GZA/GENIUS "Pro Tools" Babygrande
KNOWN FOR CRAFTING vivid hip-hop narratives with literary flair, GZA 's greatest asset is his gritty, dexterous snarl that rhythmically punches carefully selected syllables like a boxer toying with an overmatched adversary.
On "Pro Tools," the Wu-Tang Clan veteran, alternatively referred to as Genius, wins a split decision but rarely goes for the knockout, falling short of his own lofty benchmarks. At times, his voice sounds tired and indifferent, as if it's all too easy.
The album's fine production carries GZA through several tracks, rather than the other way around. But his rhymes are sharp as ever, displaying his knack for imbuing his lyrics with double-entendres and extended metaphors: On "0% Finance," he nonchalantly weaves the names of more than 40 car makes and models into four breathless minutes, keeping pace with a distorted guitar chugging alongside him.
GZA finally finds his bite on "Cinema," the lyrical equivalent of packing a Wes Craven flick into an exhilarating three minutes: "In the back yard, two dogs were growling, barking/Eyes and their teeth were sparkling," he intones in a desperate whisper. "I started to sweat, they started to get closer/Then I saw the face on the Wanted poster."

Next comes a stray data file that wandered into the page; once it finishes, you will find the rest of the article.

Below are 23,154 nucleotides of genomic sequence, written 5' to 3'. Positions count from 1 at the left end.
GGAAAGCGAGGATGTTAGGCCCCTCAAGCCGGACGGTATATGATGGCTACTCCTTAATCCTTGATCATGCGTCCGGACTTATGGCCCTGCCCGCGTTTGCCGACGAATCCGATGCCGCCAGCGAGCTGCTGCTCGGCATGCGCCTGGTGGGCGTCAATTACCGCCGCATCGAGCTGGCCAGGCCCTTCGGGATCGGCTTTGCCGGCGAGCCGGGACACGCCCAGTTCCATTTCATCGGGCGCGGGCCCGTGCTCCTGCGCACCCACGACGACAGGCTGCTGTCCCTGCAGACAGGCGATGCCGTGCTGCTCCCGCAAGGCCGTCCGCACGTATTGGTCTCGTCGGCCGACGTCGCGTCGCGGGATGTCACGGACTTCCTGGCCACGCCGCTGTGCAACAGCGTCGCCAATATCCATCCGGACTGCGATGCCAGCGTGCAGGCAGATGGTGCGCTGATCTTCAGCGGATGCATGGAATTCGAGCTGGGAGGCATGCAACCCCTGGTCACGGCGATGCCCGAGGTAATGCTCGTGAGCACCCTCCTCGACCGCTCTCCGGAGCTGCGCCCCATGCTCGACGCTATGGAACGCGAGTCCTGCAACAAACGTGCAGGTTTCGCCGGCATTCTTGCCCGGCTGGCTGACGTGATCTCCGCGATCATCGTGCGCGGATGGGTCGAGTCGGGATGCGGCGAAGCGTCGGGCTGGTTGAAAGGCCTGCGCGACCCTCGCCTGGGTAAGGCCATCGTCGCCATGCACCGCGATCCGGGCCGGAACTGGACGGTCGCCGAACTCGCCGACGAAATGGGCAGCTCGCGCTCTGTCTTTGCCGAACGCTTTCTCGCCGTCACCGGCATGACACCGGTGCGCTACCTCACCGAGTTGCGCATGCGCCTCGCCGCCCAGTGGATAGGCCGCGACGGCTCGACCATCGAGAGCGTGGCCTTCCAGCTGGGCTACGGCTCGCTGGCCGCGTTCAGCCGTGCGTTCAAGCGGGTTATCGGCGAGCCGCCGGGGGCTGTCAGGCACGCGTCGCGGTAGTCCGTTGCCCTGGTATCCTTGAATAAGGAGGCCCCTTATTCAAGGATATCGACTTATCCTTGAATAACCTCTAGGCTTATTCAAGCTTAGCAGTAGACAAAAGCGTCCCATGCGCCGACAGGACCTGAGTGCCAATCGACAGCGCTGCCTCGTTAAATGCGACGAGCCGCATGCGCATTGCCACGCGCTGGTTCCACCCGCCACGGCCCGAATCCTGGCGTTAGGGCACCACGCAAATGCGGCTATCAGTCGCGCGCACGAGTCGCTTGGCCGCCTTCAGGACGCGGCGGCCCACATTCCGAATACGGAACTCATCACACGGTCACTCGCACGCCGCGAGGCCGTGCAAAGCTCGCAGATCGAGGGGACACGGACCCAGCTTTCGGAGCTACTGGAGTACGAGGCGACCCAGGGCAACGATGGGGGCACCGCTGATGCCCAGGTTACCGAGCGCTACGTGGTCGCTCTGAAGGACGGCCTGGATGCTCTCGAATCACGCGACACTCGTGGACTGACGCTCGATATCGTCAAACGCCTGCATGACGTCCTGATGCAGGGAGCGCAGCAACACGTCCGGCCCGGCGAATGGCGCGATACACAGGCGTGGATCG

"Pro Tools" is underwhelming compared with GZA's 1995 masterpiece, "Liquid Swords," which wouldn't be a fair comparison if he didn't routinely perform the latter in its entirety while touring. But it proves that an average day for GZA would be a great day for most others.
-- Alex Baldinger
Appearing Wednesday with Snapz and Only at Ram's Head Live (410-244-1131,http:/